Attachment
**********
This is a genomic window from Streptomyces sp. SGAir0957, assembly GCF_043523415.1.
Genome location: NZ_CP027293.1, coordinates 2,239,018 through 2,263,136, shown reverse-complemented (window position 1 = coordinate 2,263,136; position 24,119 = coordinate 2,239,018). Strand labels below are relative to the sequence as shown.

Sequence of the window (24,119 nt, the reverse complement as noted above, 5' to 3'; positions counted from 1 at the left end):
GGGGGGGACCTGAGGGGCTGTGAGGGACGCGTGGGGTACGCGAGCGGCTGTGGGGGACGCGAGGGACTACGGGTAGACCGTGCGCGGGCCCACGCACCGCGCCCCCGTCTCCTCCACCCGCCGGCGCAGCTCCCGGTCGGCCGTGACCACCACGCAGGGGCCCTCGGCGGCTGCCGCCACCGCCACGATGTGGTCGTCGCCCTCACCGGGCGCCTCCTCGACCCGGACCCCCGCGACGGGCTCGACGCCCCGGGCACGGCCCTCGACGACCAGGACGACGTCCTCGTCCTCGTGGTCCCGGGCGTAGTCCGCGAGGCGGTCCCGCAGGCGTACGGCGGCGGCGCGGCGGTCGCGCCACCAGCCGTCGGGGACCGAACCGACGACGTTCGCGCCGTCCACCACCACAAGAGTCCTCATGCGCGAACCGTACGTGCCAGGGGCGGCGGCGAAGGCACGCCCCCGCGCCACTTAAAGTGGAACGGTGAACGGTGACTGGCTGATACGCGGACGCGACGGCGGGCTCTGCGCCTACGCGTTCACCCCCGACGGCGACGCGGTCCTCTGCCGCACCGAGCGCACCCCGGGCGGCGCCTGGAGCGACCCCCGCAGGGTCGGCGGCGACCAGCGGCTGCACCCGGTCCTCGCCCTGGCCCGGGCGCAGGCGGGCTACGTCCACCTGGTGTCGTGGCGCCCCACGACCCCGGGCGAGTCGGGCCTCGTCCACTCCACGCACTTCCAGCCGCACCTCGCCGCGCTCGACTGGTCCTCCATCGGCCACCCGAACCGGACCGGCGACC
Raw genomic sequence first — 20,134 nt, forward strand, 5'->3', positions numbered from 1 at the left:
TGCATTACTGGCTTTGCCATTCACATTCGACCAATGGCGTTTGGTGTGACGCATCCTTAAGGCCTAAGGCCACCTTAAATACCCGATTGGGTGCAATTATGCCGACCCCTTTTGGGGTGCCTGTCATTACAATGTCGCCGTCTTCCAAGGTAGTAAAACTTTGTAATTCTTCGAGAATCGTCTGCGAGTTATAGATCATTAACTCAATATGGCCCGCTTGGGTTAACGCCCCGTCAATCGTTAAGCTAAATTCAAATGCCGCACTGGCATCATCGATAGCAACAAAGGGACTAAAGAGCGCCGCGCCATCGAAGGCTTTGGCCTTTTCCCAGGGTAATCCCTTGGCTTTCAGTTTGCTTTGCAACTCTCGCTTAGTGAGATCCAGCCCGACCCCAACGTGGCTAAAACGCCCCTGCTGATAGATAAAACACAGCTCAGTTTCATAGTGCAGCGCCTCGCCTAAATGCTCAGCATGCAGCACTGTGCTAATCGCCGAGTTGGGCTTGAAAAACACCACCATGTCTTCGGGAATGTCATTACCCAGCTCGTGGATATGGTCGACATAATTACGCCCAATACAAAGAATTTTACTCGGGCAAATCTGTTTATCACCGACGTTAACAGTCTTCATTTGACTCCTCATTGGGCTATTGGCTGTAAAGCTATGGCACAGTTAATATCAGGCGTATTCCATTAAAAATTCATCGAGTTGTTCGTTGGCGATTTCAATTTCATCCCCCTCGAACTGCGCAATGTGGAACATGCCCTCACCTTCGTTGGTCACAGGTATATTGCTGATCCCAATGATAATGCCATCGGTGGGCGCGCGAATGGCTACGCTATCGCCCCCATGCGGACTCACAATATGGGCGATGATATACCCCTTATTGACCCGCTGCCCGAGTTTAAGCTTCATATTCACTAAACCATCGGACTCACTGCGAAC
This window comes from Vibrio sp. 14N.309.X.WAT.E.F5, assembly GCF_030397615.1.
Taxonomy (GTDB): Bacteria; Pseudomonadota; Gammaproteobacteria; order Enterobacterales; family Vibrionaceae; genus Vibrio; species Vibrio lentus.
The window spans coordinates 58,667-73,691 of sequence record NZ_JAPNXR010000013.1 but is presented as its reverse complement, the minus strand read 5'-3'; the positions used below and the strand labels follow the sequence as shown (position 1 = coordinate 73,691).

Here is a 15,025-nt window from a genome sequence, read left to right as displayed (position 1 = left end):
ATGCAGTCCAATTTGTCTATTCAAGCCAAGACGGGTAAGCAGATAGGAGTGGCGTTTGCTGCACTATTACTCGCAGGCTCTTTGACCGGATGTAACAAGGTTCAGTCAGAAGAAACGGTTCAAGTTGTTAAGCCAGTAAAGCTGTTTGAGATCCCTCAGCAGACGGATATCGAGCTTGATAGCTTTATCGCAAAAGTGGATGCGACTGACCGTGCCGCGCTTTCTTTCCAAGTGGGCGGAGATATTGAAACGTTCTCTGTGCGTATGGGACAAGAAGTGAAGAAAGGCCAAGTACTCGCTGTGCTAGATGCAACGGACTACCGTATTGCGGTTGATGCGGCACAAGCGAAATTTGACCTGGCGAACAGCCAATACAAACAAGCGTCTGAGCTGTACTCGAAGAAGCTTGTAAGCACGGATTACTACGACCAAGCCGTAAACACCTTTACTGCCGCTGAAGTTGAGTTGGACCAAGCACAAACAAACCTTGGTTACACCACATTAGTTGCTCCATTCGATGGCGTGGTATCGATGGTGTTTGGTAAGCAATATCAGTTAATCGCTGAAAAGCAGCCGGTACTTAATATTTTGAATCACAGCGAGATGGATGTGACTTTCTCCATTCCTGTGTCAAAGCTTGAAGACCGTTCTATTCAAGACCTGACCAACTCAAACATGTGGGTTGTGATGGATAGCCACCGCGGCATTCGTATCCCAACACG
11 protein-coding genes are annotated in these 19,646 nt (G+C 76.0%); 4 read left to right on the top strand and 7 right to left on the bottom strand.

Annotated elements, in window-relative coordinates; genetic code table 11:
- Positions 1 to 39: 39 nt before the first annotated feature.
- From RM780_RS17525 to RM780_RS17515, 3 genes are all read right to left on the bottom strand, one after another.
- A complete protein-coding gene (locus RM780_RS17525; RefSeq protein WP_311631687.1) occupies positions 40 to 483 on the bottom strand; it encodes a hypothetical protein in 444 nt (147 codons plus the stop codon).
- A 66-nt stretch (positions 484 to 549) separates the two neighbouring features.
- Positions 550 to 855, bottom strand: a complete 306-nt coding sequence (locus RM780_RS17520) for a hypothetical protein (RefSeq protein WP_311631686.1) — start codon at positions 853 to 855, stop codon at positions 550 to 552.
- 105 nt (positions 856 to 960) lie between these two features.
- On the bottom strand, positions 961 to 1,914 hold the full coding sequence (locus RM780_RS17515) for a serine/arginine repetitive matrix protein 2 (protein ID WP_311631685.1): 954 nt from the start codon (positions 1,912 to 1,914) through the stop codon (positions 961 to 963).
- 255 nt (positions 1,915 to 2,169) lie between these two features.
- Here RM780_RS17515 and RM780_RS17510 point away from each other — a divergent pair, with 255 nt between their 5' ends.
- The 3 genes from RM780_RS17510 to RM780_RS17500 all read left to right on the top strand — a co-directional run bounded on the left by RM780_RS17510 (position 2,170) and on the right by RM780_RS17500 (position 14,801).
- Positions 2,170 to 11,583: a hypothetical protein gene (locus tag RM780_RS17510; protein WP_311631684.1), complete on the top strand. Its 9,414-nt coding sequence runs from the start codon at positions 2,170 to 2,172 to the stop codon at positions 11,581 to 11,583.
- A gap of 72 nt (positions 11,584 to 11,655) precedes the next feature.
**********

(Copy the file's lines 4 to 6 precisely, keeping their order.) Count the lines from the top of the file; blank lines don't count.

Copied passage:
GGGGGGGACCTGAGGGGCTGTGAGGGACGCGTGGGGTACGCGAGCGGCTGTGGGGGACGCGAGGGACTACGGGTAGACCGTGCGCGGGCCCACGCACCGCGCCCCCGTCTCCTCCACCCGCCGGCGCAGCTCCCGGTCGGCCGTGACCACCACGCAGGGGCCCTCGGCGGCTGCCGCCACCGCCACGATGTGGTCGTCGCCCTCACCGGGCGCCTCCTCGACCCGGACCCCCGCGACGGGCTCGACGCCCCGGGCACGGCCCTCGACGACCAGGACGACGTCCTCGTCCTCGTGGTCCCGGGCGTAGTCCGCGAGGCGGTCCCGCAGGCGTACGGCGGCGGCGCGGCGGTCGCGCCACCAGCCGTCGGGGACCGAACCGACGACGTTCGCGCCGTCCACCACCACAAGAGTCCTCATGCGCGAACCGTACGTGCCAGGGGCGGCGGCGAAGGCACGCCCCCGCGCCACTTAAAGTGGAACGGTGAACGGTGACTGGCTGATACGCGGACGCGACGGCGGGCTCTGCGCCTACGCGTTCACCCCCGACGGCGACGCGGTCCTCTGCCGCACCGAGCGCACCCCGGGCGGCGCCTGGAGCGACCCCCGCAGGGTCGGCGGCGACCAGCGGCTGCACCCGGTCCTCGCCCTGGCCCGGGCGCAGGCGGGCTACGTCCACCTGGTGTCGTGGCGCCCCACGACCCCGGGCGAGTCGGGCCTCGTCCACTCCACGCACTTCCAGCCGCACCTCGCCGCGCTCGACTGGTCCTCCATCGGCCACCCGAACCGGACCGGCGACC
Raw genomic sequence first — 20,134 nt, forward strand, 5'->3', positions numbered from 1 at the left:
TGCATTACTGGCTTTGCCATTCACATTCGACCAATGGCGTTTGGTGTGACGCATCCTTAAGGCCTAAGGCCACCTTAAATACCCGATTGGGTGCAATTATGCCGACCCCTTTTGGGGTGCCTGTCATTACAATGTCGCCGTCTTCCAAGGTAGTAAAACTTTGTAATTCTTCGAGAATCGTCTGCGAGTTATAGATCATTAACTCAATATGGCCCGCTTGGGTTAACGCCCCGTCAATCGTTAAGCTAAATTCAAATGCCGCACTGGCATCATCGATAGCAACAAAGGGACTAAAGAGCGCCGCGCCATCGAAGGCTTTGGCCTTTTCCCAGGGTAATCCCTTGGCTTTCAGTTTGCTTTGCAACTCTCGCTTAGTGAGATCCAGCCCGACCCCAACGTGGCTAAAACGCCCCTGCTGATAGATAAAACACAGCTCAGTTTCATAGTGCAGCGCCTCGCCTAAATGCTCAGCATGCAGCACTGTGCTAATCGCCGAGTTGGGCTTGAAAAACACCACCATGTCTTCGGGAATGTCATTACCCAGCTCGTGGATATGGTCGACATAATTACGCCCAATACAAAGAATTTTACTCGGGCAAATCTGTTTATCACCGACGTTAACAGTCTTCATTTGACTCCTCATTGGGCTATTGGCTGTAAAGCTATGGCACAGTTAATATCAGGCGTATTCCATTAAAAATTCATCGAGTTGTTCGTTGGCGATTTCAATTTCATCCCCCTCGAACTGCGCAATGTGGAACATGCCCTCACCTTCGTTGGTCACAGGTATATTGCTGATCCCAATGATAATGCCATCGGTGGGCGCGCGAATGGCTACGCTATCGCCCCCATGCGGACTCACAATATGGGCGATGATATACCCCTTATTGACCCGCTGCCCGAGTTTAAGCTTCATATTCACTAAACCATCGGACTCACTGCGAAC